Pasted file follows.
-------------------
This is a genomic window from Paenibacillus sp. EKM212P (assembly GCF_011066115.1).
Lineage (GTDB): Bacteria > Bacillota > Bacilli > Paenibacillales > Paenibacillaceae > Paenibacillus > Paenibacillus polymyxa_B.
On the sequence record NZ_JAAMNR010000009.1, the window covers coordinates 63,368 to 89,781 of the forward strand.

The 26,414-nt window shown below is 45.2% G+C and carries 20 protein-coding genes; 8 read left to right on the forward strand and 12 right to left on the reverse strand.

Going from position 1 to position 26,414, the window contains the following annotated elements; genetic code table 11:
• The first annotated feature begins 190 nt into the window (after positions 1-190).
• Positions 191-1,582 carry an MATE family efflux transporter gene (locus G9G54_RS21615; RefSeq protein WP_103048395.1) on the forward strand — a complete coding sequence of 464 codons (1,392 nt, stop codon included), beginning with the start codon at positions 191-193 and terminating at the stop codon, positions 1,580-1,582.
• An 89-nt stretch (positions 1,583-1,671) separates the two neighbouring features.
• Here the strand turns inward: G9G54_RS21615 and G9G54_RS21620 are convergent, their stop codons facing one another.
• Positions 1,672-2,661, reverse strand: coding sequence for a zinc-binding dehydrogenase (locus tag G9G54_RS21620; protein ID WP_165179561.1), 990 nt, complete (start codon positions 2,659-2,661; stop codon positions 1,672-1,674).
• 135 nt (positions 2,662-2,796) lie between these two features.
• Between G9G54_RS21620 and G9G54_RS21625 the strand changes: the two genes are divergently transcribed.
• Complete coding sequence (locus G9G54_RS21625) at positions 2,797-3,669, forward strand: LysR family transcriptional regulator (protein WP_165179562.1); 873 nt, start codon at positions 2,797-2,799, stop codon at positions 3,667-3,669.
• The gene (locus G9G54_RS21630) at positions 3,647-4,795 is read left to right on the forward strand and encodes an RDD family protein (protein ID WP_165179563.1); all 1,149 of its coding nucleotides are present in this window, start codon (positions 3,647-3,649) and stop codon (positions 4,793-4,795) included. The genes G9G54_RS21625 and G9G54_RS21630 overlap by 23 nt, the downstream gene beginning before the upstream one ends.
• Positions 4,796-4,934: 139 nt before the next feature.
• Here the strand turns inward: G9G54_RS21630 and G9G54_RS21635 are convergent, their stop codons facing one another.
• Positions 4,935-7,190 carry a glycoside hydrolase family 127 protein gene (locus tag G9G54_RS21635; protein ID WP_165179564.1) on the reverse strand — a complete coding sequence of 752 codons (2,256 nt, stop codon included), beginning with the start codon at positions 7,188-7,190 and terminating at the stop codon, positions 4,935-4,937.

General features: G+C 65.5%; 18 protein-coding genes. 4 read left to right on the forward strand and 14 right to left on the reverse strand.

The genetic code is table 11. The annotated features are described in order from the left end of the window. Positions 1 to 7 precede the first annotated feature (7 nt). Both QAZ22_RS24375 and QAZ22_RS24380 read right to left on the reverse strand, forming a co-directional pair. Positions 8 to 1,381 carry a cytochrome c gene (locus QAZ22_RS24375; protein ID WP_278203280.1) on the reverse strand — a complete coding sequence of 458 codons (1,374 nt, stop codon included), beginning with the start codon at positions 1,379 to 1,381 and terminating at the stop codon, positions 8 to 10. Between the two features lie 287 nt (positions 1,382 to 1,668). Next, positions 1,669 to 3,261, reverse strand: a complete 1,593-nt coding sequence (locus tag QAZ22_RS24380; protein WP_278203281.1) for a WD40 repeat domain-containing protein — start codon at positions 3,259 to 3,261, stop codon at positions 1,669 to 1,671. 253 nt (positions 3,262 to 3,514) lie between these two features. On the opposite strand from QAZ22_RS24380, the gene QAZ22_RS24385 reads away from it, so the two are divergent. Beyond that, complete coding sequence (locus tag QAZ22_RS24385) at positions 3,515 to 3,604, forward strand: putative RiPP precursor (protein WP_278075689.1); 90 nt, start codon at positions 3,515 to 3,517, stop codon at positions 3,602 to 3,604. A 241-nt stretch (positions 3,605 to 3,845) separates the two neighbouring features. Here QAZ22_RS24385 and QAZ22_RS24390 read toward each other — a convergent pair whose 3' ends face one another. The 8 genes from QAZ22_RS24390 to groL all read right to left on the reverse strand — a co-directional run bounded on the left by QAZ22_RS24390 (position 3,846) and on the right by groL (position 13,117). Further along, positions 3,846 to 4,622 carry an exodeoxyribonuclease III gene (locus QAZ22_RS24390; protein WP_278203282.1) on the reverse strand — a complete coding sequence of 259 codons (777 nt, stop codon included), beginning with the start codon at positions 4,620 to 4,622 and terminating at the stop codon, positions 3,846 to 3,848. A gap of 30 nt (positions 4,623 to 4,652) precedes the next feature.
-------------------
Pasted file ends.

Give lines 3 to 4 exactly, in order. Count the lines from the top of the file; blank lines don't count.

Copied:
On the sequence record NZ_JAAMNR010000009.1, the window covers coordinates 63,368 to 89,781 of the forward strand.

The 26,414-nt window shown below is 45.2% G+C and carries 20 protein-coding genes; 8 read left to right on the forward strand and 12 right to left on the reverse strand.